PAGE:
Rising numbers meant more kids could be helped with early intervention for problems like vision, hearing and learning disabilities. The earlier such issues are addressed, the better the outcomes. It meant publicly-funded preschool programs like Preschool for All, Head Start and Early Head Start were able to help children prepare for kindergarten and help their parents feel empowered to take part in their children’s education.

Almost 32 percent of this population was born outside the United States. Fifty-three percent of the families in this community speak a language other than English in their homes. The majority speak Spanish, but the runner up is Polish.

Haley explained, “There are cultural gaps in the way foreign educational systems work with children and parents, compared to the United States. For example, teachers are revered in Mexico as the experts and are venerated as ‘all-knowing.’ Parents are hands-off. But studies show that kids succeed when their parents take charge of and are involved in their education. We teach parents how to do that here. Head Start and the other preschool programs in Addison empower parents.”

AECC delivers education to parents on developmental brain science, how to track key milestones and other topics to persuade parents to enroll their kids in beneficial programs. Home visits complement the empowerment and education of parents so they feel connected and confident to advocate for their children. “When parents take advantage of resources, it can change the trajectory of their children’s lives,” Haley said.

From Strain to Success
Having young children and few resources can be a great strain. When a family is headed by a single parent or low-income wage earners, that strain can begin to be traumatic. This can lead to many other issues which can cause trauma to the children in that family. Children who experience trauma often have worse outcomes than children who don’t, which can cause a generational cycle of dysfunction. Programs like Head Start and Early Head Start help to prevent and circumvent that cycle.

Haley speaks proudly of the many families the Collaborative supports who are rising above their situations and working to get their children not only ready for kindergarten, but also ready for college. She said many are thriving, even those who have experienced great trauma such as the loss of siblings, parents and other loved ones to violence; the loss of a spouse through divorce; job loss from the pandemic; homelessness and food insecurity due to the loss of income.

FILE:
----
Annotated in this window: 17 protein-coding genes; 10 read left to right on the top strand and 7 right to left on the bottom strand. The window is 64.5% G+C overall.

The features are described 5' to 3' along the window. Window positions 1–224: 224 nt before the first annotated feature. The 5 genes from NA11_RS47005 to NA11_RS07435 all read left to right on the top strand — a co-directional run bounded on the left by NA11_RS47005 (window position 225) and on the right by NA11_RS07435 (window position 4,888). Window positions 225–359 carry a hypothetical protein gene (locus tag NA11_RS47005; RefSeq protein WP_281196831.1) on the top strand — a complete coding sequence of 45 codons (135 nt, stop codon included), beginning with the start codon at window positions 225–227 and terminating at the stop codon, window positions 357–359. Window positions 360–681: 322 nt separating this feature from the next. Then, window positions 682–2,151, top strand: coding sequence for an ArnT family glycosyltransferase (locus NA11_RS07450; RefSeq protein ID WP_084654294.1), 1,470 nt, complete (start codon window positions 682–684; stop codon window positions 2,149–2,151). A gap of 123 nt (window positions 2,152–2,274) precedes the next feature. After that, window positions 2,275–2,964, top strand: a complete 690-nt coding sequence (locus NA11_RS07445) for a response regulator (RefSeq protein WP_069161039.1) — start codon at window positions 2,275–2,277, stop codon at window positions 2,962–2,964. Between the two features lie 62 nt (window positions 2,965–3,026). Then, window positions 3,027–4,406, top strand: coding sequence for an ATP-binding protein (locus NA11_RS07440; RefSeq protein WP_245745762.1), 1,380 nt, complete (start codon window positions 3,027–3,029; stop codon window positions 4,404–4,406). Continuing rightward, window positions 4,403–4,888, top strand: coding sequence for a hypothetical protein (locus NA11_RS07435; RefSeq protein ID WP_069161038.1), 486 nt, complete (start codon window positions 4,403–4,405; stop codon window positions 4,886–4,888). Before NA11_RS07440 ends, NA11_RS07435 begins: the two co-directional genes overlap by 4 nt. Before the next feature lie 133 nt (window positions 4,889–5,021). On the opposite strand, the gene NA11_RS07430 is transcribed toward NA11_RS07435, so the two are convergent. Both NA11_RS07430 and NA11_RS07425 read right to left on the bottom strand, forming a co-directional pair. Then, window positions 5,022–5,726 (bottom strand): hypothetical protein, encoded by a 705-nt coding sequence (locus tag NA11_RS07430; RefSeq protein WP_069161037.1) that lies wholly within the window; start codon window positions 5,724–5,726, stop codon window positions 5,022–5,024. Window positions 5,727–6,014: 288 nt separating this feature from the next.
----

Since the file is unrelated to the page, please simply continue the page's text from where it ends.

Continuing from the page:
She has seen first-hand how some parents begin to feel empowered, take an active role at school for their kids, then get the idea they can better their own situations through access to education for themselves and thereby encourage their children in their studies, embracing the American dream, so to speak.

Pivoting with Purpose and Prepping for Recovery
Haley said, “When COVID started, we quickly regrouped and refocused the work we were doing. We had to deliver resources to families immediately who were dealing with food insecurities. We already had relationships in place to access and deliver resources to families. Estimating conservatively, the work of this Collaborative has touched several thousand people this past year. With COVID, we became a critical lifeline. Seats and screenings are down, but we are going to begin to rebuild. If the Collaborative didn’t exist, we wouldn’t have been able to help those families survive this past year.”

Haley said her goal for the future is to focus on a messaging campaign toward preschool enrollment for the fall. In addition, she is participating in a newly developed web-based communication tool to better automate the process of referrals and to streamline access to data regarding the families in the AECC’s footprint. “Instead of doing our work manually, we’ll be able to automate. It will be a big improvement. It has the potential to be transformative,” she said.

A Brighter Future Ahead, Thanks to Bright & Early DuPage’s Financial Support and Guidance
Wartman, of District 4, said, “The assistance from DuPage Foundation for the Addison Early Childhood Collaborative has helped foster relationships beyond the school environment to all social service agencies, which truly has made or even forced us to work together to impact change for our families and how we provide early childhood education and resources to families. The Foundation’s Bright & Early DuPage has been the biggest difference from the beginning of the Collaborative to now---truly!”

With that transformation, Haley is expecting to see the families she works with also transform. From poverty to comfort, from fear to confidence and from sheltering in place to emerging to seek the help they need for positive growth and a brighter future.